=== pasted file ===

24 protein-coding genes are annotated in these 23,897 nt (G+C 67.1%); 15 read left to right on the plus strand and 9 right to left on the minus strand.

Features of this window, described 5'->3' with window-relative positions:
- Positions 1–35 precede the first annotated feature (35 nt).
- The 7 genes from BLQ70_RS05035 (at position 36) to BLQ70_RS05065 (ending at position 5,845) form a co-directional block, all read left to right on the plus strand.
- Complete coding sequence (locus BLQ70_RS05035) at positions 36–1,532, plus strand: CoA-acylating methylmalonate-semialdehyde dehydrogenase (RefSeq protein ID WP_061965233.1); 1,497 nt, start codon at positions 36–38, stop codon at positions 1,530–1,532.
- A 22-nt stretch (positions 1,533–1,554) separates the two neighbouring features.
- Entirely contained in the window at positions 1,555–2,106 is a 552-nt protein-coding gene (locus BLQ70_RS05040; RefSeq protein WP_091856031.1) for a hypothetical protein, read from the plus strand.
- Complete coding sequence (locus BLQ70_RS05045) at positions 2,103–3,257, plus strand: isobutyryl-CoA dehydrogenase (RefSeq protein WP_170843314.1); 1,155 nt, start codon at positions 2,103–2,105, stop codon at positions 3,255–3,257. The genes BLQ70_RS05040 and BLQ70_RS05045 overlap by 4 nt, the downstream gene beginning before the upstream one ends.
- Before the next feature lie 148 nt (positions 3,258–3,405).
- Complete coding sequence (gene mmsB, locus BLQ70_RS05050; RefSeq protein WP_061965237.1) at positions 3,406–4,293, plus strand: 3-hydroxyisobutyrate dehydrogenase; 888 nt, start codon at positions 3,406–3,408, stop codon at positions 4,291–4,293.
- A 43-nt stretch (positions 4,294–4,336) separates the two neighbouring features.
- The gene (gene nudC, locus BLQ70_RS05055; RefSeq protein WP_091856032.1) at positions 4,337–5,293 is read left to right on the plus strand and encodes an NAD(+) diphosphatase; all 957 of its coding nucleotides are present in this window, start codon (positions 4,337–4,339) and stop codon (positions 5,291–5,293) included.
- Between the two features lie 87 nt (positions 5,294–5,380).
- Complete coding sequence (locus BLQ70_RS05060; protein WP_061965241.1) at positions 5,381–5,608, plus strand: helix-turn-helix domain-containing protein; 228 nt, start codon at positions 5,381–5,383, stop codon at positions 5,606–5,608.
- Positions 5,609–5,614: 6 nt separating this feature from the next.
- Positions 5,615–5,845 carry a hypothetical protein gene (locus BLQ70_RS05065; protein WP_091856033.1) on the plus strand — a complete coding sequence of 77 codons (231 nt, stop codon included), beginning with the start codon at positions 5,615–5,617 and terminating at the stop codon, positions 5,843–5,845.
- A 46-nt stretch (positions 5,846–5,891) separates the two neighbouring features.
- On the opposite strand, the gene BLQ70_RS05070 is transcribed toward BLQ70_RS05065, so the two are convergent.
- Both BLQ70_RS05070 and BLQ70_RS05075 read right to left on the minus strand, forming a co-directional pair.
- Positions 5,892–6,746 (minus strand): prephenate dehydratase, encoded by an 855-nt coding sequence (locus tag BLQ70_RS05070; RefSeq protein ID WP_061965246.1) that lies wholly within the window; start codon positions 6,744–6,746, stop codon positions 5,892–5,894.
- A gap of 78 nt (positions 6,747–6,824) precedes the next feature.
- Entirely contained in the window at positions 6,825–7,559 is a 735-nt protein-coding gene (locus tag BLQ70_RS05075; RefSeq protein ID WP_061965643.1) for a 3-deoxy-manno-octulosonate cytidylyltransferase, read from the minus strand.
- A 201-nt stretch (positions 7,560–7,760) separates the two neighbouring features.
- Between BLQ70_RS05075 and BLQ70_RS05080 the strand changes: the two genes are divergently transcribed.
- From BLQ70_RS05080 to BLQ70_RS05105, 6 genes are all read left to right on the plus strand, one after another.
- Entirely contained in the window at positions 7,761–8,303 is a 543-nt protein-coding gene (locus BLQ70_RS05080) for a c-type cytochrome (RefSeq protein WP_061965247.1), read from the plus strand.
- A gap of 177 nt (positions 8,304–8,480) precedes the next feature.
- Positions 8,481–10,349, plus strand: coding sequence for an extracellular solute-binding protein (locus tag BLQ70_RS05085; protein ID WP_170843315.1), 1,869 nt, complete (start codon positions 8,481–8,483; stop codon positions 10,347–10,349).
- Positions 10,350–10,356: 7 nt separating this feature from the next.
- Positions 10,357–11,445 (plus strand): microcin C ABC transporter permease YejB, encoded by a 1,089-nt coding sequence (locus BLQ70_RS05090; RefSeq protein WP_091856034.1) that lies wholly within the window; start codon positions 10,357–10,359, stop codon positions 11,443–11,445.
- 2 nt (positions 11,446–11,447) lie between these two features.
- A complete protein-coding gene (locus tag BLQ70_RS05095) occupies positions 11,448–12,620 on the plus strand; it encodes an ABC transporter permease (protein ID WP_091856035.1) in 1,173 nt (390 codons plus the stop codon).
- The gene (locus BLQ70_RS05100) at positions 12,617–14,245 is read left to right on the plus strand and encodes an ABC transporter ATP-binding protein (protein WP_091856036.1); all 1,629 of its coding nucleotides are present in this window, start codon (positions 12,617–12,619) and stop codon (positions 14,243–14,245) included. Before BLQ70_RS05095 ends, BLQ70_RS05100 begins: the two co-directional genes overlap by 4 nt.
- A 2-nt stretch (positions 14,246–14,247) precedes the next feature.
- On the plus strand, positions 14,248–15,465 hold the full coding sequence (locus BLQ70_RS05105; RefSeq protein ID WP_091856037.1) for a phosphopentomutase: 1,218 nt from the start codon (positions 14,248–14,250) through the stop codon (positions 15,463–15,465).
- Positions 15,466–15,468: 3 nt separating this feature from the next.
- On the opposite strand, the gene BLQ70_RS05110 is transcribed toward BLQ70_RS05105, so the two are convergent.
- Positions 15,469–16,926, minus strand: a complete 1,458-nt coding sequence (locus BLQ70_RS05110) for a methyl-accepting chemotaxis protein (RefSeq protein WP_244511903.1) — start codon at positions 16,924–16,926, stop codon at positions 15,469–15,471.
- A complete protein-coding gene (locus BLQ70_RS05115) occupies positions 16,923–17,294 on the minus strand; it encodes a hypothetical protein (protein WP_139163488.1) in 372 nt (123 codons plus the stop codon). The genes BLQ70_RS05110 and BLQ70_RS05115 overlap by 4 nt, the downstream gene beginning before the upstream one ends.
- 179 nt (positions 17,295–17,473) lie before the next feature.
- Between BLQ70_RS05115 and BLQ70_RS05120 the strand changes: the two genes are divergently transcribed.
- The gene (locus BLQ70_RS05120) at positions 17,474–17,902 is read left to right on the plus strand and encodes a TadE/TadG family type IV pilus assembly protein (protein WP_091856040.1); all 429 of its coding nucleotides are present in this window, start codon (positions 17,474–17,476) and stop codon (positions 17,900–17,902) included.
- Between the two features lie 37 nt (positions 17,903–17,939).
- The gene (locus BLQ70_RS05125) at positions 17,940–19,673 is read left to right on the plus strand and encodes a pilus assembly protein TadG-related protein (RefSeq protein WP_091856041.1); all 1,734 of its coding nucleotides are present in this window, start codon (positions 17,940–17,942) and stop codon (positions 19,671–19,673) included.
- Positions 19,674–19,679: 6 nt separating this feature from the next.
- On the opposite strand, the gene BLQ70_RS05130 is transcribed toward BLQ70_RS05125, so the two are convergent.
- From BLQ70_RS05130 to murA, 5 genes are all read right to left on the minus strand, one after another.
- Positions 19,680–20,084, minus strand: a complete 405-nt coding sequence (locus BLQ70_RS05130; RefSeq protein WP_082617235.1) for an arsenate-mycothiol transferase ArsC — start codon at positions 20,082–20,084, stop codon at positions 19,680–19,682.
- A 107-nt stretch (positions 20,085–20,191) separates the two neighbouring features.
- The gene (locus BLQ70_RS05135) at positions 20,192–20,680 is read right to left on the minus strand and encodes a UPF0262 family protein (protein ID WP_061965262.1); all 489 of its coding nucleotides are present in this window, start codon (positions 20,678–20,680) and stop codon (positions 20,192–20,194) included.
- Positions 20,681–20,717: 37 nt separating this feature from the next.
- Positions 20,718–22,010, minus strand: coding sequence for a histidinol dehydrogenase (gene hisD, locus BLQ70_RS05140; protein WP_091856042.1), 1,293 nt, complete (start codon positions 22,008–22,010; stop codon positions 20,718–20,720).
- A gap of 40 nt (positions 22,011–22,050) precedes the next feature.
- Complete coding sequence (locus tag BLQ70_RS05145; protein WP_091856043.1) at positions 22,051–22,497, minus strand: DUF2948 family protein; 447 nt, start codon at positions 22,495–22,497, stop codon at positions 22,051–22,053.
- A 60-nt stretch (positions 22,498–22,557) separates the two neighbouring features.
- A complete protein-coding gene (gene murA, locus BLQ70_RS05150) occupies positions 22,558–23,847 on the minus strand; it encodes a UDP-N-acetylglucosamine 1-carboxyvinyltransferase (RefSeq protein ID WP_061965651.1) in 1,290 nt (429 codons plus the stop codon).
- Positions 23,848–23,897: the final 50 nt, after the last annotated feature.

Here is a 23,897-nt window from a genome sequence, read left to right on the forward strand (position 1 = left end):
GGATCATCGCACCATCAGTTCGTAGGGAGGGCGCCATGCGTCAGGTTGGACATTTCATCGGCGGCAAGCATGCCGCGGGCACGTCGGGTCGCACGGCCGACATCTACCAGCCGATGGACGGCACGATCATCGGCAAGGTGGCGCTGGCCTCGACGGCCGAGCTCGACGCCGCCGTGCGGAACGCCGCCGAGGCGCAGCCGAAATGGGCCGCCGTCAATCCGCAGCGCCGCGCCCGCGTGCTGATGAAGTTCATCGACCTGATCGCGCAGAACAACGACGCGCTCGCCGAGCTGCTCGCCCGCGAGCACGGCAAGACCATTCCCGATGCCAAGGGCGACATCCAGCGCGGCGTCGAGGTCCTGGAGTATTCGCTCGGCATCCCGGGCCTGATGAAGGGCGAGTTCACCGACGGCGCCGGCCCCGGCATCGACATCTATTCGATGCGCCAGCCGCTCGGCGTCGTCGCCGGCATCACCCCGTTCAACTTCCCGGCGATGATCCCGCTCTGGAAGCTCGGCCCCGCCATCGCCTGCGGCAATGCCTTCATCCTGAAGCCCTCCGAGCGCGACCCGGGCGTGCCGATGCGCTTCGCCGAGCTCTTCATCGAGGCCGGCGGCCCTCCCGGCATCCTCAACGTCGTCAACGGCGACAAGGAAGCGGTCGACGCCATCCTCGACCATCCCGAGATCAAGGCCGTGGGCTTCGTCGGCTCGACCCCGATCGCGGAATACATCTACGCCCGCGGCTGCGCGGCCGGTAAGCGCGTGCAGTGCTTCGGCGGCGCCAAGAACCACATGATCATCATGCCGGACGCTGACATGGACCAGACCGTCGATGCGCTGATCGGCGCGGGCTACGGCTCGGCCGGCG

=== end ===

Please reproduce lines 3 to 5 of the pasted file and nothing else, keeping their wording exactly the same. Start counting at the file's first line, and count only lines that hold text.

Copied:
- Positions 1–35 precede the first annotated feature (35 nt).
- The 7 genes from BLQ70_RS05035 (at position 36) to BLQ70_RS05065 (ending at position 5,845) form a co-directional block, all read left to right on the plus strand.
- Complete coding sequence (locus BLQ70_RS05035) at positions 36–1,532, plus strand: CoA-acylating methylmalonate-semialdehyde dehydrogenase (RefSeq protein ID WP_061965233.1); 1,497 nt, start codon at positions 36–38, stop codon at positions 1,530–1,532.